Phil Scott seeks 5th term as governor

A man wearing a suit is giving a speech at a press conference.
Gov. Phil Scott speaks during his weekly press conference at the Statehouse in Montpelier on Wednesday, April 3, 2024. File photo by Glenn Russell/VTDigger

Updated at 7:07 pm

Governor Phil Scott isn't ready to hang up his hat.

In a press release issued Saturday evening, the four-term Republican governor announced he will seek another two-year term in this year's election cycle.

In a statement, Scott, who has held the position since 2017, said, “During my four terms as governor, my team and I have worked to grow the economy, make Vermont more affordable, and protect the most vulnerable. Have worked for. I have tried my best to rise above partisanship to solve problems and help people.”

He added, “Although we have made progress over the past few years, we still have more work to do. “But to do that, we need more balance in the Legislature.”

Throughout his political career, the 65-year-old Berlin resident has cemented his position as a moderate Republican. As governor, he has consistently trumpeted low taxes and fiscal conservatism, while generally taking a liberal stance on social issues such as abortion rights and LGBTQ+ equality.

A frequent critic of former President (and current presumptive Republican nominee) Donald Trump, Scott publicly threw his support behind Democratic President Joe Biden during the 2020 election.

Since Scott first won the governor's seat in 2016, his office has touted his popularity among Vermont voters, despite the state's politically blue composition. In fact, polls have consistently shown that Scott's largest base of support is Democrats and independents.

His popularity skyrocketed during the COVID-19 pandemic, with the vast majority of Vermonters giving him high marks for his handling of the public health emergency. The last election, Scott won by his largest margin to date, receiving 71% of the vote.

Before being elected to Vermont's highest state political office, Scott served as Lieutenant Governor from 2011 to 2017, and as a State Senator representing Washington County from 2001 to 2011.

If Scott wins this summer's Republican primary and November's general election, he will secure one of the longest gubernatorial tenures in recent state history. (There are no term limits for governors in Vermont.) In the decade of Scott's tenure, only former Governor Howard Dean, a Democrat, held the seat for nearly 12 years.

Ironically, Scott may face Dean this fall. The former governor and Democratic National Committee chairman is attempting a political comeback and has publicly considered running for Scott's seat. Esther Charlestin, a Democrat and former school administrator who emphasized the racism she experienced at Middlebury Middle School, had already announced her candidacy for the race in January.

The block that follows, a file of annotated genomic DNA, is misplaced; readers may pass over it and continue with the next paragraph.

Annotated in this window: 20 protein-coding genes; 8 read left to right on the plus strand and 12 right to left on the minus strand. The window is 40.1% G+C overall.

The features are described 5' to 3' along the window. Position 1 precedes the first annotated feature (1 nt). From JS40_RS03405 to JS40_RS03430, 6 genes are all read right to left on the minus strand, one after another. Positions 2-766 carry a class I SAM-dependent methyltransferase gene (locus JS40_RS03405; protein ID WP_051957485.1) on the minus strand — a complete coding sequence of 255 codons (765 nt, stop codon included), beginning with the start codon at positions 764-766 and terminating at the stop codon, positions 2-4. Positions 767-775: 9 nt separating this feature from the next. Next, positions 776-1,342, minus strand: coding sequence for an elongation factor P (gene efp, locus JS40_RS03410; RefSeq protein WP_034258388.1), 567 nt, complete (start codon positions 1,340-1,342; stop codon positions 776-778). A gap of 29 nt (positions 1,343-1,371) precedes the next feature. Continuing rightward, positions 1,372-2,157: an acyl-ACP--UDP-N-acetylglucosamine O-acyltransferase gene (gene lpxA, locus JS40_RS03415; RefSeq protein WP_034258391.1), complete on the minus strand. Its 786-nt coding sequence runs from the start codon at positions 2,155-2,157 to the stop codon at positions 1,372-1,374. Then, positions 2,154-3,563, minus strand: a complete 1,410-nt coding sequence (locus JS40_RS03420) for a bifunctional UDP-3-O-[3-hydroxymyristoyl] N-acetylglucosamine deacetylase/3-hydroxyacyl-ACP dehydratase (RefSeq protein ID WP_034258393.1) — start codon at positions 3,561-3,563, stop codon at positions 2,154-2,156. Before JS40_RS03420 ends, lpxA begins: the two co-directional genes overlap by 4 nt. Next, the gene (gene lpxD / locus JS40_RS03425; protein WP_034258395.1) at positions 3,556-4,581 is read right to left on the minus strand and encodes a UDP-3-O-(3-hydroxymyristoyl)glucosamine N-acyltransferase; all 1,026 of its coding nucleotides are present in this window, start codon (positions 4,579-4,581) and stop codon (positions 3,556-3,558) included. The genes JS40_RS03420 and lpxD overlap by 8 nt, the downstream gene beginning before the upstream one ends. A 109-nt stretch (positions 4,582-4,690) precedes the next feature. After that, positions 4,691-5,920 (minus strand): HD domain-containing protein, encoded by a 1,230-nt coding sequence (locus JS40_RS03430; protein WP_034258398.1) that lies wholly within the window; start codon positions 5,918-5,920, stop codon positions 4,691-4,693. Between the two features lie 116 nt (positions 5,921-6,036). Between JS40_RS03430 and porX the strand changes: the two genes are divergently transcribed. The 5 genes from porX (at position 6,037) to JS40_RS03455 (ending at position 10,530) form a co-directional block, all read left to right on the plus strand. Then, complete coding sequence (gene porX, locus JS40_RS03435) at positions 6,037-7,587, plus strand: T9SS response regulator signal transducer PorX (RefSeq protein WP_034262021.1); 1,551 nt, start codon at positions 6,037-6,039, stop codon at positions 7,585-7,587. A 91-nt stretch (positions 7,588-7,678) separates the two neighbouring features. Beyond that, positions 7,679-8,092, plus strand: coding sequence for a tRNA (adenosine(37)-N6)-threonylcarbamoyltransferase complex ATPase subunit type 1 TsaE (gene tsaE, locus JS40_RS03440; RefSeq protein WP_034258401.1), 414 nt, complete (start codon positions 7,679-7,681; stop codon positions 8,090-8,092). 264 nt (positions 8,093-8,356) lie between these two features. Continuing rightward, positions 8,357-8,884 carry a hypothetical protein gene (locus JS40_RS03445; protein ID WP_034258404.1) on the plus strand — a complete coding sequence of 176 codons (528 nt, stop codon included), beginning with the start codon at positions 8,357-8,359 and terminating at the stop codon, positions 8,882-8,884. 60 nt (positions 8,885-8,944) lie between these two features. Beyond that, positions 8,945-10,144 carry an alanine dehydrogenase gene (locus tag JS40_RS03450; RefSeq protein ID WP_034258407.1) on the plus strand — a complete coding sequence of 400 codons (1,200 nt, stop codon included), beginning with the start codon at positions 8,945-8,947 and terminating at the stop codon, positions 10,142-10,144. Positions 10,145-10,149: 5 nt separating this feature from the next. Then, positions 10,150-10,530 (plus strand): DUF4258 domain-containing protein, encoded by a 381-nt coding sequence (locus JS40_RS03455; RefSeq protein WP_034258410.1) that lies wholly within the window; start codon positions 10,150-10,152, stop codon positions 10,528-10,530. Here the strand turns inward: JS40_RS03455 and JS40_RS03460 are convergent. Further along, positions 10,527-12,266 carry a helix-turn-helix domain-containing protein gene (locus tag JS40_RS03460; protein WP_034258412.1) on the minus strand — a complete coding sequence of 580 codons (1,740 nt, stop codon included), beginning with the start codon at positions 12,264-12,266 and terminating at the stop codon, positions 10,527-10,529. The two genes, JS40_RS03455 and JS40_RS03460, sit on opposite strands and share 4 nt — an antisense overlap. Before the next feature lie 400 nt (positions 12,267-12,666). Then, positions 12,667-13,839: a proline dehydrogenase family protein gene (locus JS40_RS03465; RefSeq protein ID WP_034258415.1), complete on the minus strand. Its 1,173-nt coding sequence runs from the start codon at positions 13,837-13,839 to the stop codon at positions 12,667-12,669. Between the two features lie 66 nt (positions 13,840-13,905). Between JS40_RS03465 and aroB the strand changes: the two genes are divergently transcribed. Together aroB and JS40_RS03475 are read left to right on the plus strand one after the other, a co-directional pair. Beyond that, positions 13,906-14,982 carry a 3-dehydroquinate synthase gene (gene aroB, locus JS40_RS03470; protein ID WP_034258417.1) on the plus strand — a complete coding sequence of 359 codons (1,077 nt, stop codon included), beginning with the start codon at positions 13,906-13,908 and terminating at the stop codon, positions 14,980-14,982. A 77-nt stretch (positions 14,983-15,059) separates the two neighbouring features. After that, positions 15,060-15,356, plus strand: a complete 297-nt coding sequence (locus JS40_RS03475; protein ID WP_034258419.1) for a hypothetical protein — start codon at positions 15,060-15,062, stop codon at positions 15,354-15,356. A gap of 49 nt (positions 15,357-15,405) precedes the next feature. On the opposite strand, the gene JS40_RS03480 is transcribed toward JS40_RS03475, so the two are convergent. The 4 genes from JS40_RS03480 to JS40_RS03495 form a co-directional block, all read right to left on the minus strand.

Scott's position in Vermont's minority party – first as a legislator, then as a statewide office holder – has shaped his political career.

The Governor emphasized that position in his re-election announcement, saying, “I have realized that I cannot step down from office at a time when Vermont's Legislature is so far out of balance.”

This is a dynamic that has particularly increased in recent years as Democrats have gained more seats in the Vermont Legislature. In 2022, he passed the two-thirds threshold needed to override a gubernatorial veto.

As a result, House and Senate leadership have been emboldened in recent legislative sessions to pass bills despite the Governor's objections. Scott, for his part, has not been shy about using his veto power and issued a record number of vetoes during his years in top office.

This is a pattern that has, at times, soured the governor's relationship with the legislative branch. In recent months, Scott has consistently blamed the Legislature for not listening to his policy proposals, or for walking away from the bargaining table, knowing he had the votes to override a potential veto.

Legislators have responded with allegations that Scott and his administrators do not engage in good faith negotiations, or provide part-time legislators with the policy expertise available to full-time executive branch staff.

In recent months, Scott has stuck to a common refrain when speaking to reporters about the legislation he is opposing: that he only has “one vote.”

Pressed for weeks by reporters about his election plans, Scott demurred. He said he would wait to announce a campaign until state legislators adjourn their 2024 session and the political heat in Montpelier subsides. The lawmakers resigned on Saturday morning itself.

Scott is the last statewide incumbent to announce that he will run for re-election. Following a cycle of heavy turnover in Vermont's statewide offices in 2022, all of the state's incumbents for both congressional and state executive offices have announced they are planning to run again.

The deadline for major party candidates to apply to run is May 30. Primary elections to choose the party's candidates are on August 13.

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